Most Asian markets rise but gains tempered by profit-taking

SEOUL: Currency dealers monitor exchange rates in a trading room at KEB Hana Bank in Seoul. – AFP

HONG KONG: Asian markets were mixed yesterday, with news that Joe Biden’s multi-trillion-dollar spending plans were edging closer providing another colossal boost, but the optimism was offset by profit-taking after a strong start to the week. The US Food and Drug Administration’s decision Monday to give full approval to Pfizer-BioNTech’s vaccine has given a huge lift to sentiment and eased worries about the fast-spreading Delta variant in the world’s top economy.

That came as some countries including the United States see infection spikes easing, while China appears to have overcome a weeks-long outbreak. Still, others such as Australia, Japan, and New Zealand remain in a tough battle with the disease, forcing them into containment measures. The FDA move “is paving the way for organisations to mandate vaccines for workers and thus lift vaccination rates higher”, said National Australia Bank’s Tapas Strickland.

“China’s Delta outbreak also appears to be under control with two consecutive days of no new domestic cases (only one suspected case), while the PBoC vowed to boost credit support for smaller businesses and the real economy.” Wall Street enjoyed another strong day, with the S&P 500 at a record and the Nasdaq topping 15,000 for the first time. Asia picked up the baton but with smaller gains than those enjoyed on Monday and Tuesday.

Shanghai, Seoul, Sydney, Singapore, Wellington, Taipei, Manila, Mumbai, Bangkok, and Jakarta all rose but Tokyo was flat. Hong Kong dipped after rising around three percent in the previous two days. London, Frankfurt, and Paris were all up in early trade. Buying was helped by news that Democrats in the House of Representatives had settled internal differences to push forward Biden’s massive spending bill.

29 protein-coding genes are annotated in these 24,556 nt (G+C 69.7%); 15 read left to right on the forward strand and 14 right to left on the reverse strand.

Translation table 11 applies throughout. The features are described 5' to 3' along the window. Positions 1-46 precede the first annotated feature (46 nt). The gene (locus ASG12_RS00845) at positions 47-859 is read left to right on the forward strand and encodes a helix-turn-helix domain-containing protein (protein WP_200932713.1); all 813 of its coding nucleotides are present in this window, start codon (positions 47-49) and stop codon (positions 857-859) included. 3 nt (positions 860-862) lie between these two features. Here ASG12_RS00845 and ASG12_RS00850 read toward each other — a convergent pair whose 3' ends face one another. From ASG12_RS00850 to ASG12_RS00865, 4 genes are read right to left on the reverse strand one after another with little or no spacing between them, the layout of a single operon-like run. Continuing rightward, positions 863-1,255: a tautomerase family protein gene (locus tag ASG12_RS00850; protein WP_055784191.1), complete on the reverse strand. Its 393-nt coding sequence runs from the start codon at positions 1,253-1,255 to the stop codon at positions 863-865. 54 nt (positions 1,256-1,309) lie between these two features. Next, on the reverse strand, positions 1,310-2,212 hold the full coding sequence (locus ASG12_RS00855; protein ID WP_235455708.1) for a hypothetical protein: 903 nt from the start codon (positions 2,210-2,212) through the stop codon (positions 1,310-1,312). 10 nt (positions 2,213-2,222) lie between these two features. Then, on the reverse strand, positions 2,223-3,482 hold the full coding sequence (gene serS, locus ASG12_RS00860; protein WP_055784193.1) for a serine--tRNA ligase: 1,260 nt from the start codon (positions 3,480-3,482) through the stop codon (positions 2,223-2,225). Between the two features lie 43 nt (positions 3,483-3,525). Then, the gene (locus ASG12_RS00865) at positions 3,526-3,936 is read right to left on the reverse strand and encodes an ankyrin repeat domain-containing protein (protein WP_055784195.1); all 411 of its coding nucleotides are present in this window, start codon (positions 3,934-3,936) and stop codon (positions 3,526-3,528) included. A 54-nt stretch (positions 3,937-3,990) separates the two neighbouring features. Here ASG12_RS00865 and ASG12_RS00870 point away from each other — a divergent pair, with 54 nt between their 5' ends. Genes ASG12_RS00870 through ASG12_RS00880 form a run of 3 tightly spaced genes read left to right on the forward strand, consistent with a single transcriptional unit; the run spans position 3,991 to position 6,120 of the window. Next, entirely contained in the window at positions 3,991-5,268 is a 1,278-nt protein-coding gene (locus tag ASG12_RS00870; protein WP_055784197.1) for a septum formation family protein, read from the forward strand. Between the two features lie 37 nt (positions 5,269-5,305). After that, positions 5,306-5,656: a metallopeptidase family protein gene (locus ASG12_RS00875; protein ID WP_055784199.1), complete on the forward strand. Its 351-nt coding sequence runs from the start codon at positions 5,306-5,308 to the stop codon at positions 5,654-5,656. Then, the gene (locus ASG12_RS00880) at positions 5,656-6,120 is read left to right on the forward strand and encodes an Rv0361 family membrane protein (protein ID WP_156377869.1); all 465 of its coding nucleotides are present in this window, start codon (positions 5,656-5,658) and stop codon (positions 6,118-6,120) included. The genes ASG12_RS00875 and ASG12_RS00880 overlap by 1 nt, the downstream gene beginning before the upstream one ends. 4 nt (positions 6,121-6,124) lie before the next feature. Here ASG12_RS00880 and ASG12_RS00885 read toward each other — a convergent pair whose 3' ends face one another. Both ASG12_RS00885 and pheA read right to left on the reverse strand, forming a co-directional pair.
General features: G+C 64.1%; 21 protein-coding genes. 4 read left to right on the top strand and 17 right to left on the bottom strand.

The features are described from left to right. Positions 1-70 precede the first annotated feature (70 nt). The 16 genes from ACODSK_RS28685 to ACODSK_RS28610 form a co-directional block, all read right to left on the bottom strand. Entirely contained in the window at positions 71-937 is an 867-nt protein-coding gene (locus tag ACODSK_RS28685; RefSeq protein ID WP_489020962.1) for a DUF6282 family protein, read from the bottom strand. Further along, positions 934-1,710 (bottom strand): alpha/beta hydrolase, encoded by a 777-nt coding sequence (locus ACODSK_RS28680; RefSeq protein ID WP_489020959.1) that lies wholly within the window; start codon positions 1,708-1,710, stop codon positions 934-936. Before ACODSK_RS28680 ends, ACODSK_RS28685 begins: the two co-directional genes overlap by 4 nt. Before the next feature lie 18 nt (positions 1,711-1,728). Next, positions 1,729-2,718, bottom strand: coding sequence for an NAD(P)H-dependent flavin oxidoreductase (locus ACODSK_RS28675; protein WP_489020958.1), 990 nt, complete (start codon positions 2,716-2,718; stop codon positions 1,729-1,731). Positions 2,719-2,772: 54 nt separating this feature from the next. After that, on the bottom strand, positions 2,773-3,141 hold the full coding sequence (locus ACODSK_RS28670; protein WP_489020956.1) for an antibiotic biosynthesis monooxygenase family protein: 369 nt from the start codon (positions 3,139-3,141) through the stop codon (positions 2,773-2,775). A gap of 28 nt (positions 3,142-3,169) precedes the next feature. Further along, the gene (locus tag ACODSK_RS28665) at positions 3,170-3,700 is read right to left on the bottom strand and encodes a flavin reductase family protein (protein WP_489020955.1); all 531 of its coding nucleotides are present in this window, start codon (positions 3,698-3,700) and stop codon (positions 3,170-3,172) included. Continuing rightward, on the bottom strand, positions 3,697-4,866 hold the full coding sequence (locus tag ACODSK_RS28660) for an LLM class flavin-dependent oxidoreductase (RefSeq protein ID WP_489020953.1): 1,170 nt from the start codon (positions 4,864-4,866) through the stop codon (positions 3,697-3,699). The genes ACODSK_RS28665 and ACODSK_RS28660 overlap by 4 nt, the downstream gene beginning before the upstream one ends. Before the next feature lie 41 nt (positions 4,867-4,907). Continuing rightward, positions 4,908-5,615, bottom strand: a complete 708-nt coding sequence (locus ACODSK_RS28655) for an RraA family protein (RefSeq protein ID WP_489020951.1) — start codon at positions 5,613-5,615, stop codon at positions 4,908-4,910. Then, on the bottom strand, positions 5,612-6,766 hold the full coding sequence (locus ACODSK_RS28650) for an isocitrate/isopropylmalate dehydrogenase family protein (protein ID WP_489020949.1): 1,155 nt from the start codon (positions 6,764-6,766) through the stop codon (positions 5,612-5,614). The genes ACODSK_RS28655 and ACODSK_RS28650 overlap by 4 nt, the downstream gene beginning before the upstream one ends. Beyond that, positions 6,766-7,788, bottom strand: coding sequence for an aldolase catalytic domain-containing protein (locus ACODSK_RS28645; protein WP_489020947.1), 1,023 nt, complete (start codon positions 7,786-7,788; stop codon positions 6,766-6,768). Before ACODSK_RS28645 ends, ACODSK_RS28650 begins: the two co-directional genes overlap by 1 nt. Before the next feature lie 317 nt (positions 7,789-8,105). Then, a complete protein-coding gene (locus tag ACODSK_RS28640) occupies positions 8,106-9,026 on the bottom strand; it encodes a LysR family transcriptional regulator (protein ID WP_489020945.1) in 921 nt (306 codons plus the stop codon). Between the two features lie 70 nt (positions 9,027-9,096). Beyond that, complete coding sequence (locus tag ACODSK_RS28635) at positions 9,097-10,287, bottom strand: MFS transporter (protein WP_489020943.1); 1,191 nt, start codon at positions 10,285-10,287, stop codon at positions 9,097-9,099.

Biden bill edges closer
While there remains a long way to go before it hits his desk to be signed, the agreement gets the president closer to realising his near $5-trillion goal for updating US infrastructure and providing much-needed improvements to education, health care, and climate change resiliency. “The House of Representatives is taking a significant step toward making historic investment that is going to transform America, cut taxes for working families, and position the American economy for long-term — long-term growth,” Biden said.

Focus is now on a speech by Federal Reserve boss Jerome Powell to central bankers and economists for the Jackson Hole symposium, with hopes for an idea about its plans for monetary policy with an eye on the Delta mutation’s possible impact on growth. However, observers are generally of the view that the disease will only slow the global recovery rather than knock it off course.

“As long as the economic and corporate earnings environments continue to improve, the market is likely to withstand ongoing concerns about the virus and policy,” said Lauren Goodwin, economist and portfolio strategist at New York Life Investments. “That said, risks for the market are becoming more balanced as we move throughout the market cycle.”

Oil prices edged lower after jumping more than eight percent in the previous two days on hopes for a demand rebound, having suffered hefty selling in recent weeks owing to the Delta variant and China’s outbreak, with some suggesting it could break $75 and possibly $80 a barrel. “The oil market is still very tight and with Chinese demand picking up, crude prices only have one way to go after an overdone selloff,” said OANDA’s Edward Moya. “Crude prices should benefit from declining inventories and as the world’s two largest economies start to see a return of normal crude demand.” – AFP

Back to top button